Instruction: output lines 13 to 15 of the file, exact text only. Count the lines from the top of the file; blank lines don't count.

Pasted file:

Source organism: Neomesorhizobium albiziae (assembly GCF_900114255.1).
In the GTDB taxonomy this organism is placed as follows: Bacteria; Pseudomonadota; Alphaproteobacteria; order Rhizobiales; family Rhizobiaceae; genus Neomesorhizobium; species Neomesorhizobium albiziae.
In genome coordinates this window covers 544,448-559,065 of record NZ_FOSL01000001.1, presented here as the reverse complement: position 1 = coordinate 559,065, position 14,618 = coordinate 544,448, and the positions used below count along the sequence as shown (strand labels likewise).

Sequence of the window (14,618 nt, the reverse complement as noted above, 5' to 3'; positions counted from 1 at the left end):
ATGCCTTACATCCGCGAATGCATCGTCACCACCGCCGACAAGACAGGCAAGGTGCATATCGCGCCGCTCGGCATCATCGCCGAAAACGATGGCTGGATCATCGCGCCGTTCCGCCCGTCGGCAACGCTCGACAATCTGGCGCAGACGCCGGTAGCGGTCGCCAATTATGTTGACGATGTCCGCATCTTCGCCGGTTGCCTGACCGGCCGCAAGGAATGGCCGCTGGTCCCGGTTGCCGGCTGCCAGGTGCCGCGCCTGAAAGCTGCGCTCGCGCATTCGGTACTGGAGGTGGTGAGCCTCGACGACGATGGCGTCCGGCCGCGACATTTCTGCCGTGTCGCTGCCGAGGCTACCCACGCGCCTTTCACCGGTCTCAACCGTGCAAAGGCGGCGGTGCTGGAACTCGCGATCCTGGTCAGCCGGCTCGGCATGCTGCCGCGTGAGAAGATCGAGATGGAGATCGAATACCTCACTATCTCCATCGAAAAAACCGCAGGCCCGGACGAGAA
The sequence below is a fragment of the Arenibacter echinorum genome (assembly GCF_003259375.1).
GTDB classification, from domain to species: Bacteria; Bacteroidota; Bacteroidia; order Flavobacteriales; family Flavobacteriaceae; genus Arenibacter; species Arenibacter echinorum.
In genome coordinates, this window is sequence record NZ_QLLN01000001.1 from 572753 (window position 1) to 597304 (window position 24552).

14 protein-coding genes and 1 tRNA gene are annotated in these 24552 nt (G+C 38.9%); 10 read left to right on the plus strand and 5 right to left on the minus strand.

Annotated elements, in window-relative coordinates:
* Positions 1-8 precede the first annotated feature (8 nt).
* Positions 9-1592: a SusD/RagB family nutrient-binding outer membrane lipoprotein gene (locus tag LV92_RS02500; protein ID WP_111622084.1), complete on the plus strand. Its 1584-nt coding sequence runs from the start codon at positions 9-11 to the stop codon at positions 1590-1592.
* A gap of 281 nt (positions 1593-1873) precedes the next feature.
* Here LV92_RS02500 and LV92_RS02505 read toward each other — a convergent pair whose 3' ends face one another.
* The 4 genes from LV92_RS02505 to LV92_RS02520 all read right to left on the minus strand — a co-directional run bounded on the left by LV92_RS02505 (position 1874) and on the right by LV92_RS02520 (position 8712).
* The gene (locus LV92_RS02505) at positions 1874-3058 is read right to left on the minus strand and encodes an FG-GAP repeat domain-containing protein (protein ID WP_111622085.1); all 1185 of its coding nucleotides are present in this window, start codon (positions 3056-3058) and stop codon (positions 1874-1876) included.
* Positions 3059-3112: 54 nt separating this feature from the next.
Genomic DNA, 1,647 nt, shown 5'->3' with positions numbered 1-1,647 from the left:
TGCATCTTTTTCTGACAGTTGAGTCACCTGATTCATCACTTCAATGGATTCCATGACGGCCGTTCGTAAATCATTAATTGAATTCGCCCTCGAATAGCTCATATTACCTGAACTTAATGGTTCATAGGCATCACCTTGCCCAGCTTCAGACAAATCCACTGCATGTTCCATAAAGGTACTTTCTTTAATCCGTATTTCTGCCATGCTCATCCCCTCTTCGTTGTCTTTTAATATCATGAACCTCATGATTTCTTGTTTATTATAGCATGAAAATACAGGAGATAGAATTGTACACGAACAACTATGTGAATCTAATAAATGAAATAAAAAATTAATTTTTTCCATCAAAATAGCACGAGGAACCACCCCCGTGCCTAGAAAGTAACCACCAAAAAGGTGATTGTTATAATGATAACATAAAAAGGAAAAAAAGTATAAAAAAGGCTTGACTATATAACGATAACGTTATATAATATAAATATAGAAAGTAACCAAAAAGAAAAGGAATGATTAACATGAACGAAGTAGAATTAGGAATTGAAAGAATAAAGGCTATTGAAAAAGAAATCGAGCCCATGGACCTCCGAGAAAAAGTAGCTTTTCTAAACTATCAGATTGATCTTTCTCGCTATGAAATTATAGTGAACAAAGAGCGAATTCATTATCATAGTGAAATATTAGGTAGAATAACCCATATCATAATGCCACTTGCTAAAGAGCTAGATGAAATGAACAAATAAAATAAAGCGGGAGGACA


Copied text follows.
* A gap of 281 nt (positions 1593-1873) precedes the next feature.
* Here LV92_RS02500 and LV92_RS02505 read toward each other — a convergent pair whose 3' ends face one another.
* The 4 genes from LV92_RS02505 to LV92_RS02520 all read right to left on the minus strand — a co-directional run bounded on the left by LV92_RS02505 (position 1874) and on the right by LV92_RS02520 (position 8712).